[sdiy] OT: Fixing RME Fireface 800 power supply
gil_we at yahoo.com
Wed Jul 4 18:48:27 CEST 2012
Hi all, thanks very much for your replies. As I said I replaced all semcondictors, the transformer, coil and ICs - no help, so I decided to just get a new unit. Thanks for your help !
--- On Tue, 7/3/12, Steve Ridley <spr at spridley.freeserve.co.uk> wrote:
> From: Steve Ridley <spr at spridley.freeserve.co.uk>
> Subject: RE: [sdiy] OT: Fixing RME Fireface 800 power supply
> To: "Gil W." <gil_we at yahoo.com>
> Date: Tuesday, July 3, 2012, 11:54 PM
> I've had reasonable success fixing supplies like this - some
> you win, some you lose, but there are some common faults.
> Warning - the large high voltage cap can hold it's voltage
> for a long time - I've had a nasty surprise off a SMPSU
> which was switched off the previous day! Check and discharge
> if necessary. I've done a lot of SMPSUs professionally (as
> part of larger, expensive equipment) - I rarely measure
> anything with the supply powered - I try to discharge
> everything thoroughly then measure components with the power
> off. Much safer. If I have to measure anything with the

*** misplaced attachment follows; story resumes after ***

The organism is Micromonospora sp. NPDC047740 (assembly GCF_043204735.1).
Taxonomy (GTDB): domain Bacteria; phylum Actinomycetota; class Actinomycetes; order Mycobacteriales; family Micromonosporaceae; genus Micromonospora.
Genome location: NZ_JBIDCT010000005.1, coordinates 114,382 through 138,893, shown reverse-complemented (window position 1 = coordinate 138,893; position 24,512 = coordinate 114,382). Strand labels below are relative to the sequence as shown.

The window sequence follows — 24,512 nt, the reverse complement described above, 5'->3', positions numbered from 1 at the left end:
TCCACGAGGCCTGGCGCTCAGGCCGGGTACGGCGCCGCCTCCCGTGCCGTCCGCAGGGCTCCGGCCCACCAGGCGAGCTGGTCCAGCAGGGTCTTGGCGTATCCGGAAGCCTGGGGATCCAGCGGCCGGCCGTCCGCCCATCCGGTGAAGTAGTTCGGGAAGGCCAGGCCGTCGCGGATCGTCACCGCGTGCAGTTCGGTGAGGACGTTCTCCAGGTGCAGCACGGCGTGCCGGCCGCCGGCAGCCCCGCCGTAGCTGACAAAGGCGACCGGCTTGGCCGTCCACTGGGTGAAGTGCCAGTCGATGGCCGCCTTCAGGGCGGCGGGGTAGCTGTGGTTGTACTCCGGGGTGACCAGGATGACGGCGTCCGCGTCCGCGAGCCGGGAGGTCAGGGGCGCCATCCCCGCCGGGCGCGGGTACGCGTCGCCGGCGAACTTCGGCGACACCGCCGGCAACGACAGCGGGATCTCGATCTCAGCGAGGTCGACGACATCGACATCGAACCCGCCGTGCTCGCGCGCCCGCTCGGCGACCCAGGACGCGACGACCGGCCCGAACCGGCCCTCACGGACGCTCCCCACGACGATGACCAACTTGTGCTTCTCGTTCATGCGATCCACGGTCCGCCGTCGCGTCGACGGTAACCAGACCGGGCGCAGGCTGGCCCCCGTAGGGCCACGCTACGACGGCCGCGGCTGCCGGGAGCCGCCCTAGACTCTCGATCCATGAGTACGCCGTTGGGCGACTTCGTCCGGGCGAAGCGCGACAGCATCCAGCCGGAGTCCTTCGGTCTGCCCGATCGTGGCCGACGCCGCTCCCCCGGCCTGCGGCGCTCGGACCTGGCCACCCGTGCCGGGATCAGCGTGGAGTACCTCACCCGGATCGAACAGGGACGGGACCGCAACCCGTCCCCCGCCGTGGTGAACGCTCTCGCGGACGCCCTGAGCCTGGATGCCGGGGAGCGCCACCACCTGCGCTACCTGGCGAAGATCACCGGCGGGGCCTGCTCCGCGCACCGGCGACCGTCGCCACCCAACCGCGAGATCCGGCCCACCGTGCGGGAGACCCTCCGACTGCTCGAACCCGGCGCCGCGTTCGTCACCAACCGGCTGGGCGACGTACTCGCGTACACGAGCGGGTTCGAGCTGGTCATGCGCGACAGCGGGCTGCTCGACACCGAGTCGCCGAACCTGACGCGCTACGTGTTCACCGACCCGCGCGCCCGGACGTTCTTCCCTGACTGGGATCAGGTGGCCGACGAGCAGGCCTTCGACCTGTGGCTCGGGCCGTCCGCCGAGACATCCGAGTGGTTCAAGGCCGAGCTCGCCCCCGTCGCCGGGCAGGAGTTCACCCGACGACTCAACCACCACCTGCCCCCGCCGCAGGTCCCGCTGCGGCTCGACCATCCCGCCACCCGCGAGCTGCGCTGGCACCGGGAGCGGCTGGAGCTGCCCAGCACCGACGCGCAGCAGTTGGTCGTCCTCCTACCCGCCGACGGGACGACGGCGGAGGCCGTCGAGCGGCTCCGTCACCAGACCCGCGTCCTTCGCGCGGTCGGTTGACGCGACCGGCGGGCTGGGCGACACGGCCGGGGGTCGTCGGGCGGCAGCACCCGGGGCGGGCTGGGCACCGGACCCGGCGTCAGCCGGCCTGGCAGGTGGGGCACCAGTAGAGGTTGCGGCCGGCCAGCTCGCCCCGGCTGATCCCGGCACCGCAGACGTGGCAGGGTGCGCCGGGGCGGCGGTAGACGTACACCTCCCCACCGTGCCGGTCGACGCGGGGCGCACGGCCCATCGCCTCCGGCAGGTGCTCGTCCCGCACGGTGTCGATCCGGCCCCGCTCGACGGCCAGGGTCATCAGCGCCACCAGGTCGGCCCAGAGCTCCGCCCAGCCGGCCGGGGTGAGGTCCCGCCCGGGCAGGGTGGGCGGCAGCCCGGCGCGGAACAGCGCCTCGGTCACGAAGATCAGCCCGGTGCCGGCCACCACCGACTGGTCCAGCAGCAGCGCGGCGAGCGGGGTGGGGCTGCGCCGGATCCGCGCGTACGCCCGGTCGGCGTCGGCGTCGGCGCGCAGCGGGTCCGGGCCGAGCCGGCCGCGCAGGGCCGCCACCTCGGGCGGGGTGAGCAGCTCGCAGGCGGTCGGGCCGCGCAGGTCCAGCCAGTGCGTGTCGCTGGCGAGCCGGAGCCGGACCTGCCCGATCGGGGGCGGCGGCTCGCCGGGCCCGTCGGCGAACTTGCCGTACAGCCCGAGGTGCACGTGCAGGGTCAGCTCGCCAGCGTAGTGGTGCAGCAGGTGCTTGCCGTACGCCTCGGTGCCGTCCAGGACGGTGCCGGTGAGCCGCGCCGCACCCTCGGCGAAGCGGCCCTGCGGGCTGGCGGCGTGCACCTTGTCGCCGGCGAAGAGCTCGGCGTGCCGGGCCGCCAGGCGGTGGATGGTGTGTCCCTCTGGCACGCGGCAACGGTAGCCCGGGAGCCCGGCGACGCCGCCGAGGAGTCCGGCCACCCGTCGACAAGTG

> power on, I attach the test gear before I switch on.
> First thing - was the fuse blown? A blown fuse usually means
> power transistor failure and a load of blown and damaged
> parts, but if the fuse is still OK, you've got a chance. If
> the's smoke or a smell, I usually go no further.
> The UC3842 etc usually get power from a high value resistor
> from the rectified mains. Look at the data sheet, find the
> supply pin then trace and locate the supply resistor. They
> often go bad or high resistance. Also, the two small caps
> nearby sometimes dry out, so the local supply goes high
> impedance. Swap with similar.
> Does the output voltage give a brief kick on power on?
> There's an optocoupler in line with the transformer giving
> feedback. If this goes bad, the supply may go over voltage
> and shut itself down.
> I'm not sure what that white rectangular thing is. How many
> pins does it have? It could be a 110v/230v switchover relay,
> which would explain the click. If the coil drive circuit is
> bad or the contacts have welded closed, it might be stuck on
> the wrong voltage. Worth a look.
> Work safely...
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